Not much thought went in to Think First

Jeremy Cameron says the government’s latest scheme to
prevent reoffending is totally flawed.

This government wants an increasingly punitive criminal
justice system. If people are not sent to prison they must, via the probation
service and community service, be placed on robotic programmes or forced in to
publicly demeaning labour. Will it cut crime? Can the country afford it? Does
it have any connection with reality? No.

Does this government care? No. All it is concerned about is
votes. Three strands run through its policies for criminal justice. First,
punishment: don’t try to understand criminals, or help them, just throw away
the key. Second, crimes must have been committed due to evil or distorted
thinking, not because of circumstances; therefore criminals just need to have
their thinking put straight and they won’t offend again. Third, "budget
restraints": there aren’t enough staff to see people anyway.

At the moment, when a defendant’s case is adjourned for a
probation report, pressure is being exerted on probation officers to recommend
something called Think First. The central idea behind this set programme is
that someone has offended not because of their circumstances, but because their
brain is malfunctioning. Put that right and they’ll follow the party line.

Think First has several attractions for the government. It
is cheap, punitive, and has a catchy title. It aims to reduce crime, we are
told, by 5 per cent. Five per cent of what? Of total crime? Or was it 5 per
cent of those placed on orders to the probation service? If this is the case,
it’s a total disaster. All probation orders have shown a reduction in crime
massively greater than this.

It is worth noting that Think First is not expected to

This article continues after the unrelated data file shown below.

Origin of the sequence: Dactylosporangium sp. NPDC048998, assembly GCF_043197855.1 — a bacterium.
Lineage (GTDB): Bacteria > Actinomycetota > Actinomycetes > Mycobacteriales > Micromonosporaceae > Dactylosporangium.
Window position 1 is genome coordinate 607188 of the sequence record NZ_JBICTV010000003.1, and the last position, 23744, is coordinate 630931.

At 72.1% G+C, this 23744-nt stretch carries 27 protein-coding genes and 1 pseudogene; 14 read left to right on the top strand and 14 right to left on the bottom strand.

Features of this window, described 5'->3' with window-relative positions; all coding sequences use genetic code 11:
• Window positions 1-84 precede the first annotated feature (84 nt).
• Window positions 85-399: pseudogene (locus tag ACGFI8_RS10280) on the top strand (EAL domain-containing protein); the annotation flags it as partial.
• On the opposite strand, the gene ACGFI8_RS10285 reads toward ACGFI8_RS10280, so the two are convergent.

succeed. It has a target failure rate of 53 per cent not getting through the
course. Yet the probation service is more or less under orders to place the
majority of its clients on it.

After the rigorous programme has ended, the client will be
seen on only the most rudimentary basis for the rest of a one-year, 18-month or
two-year order. All credible research on probation has indicated that, whatever
the nature of the order, nothing will succeed without an individual
relationship between client and worker.

This government, however, is not interested in preventing
crime, merely in punishing criminals. In probation, the name for this
punishment is enforcement. It consists of bringing people back to court for
missing appointments. I should, perhaps, point out that no one thinks clients
should routinely get away with not turning up.

On the other hand, you take some of the most chaotic,
disadvantaged members of society. You place them on a community rehabilitation
order because they are chaotic. They miss a couple of appointments because they
are chaotic. So you send them to prison. That’s justice, Labour style.

Jeremy Cameron is a probation officer.

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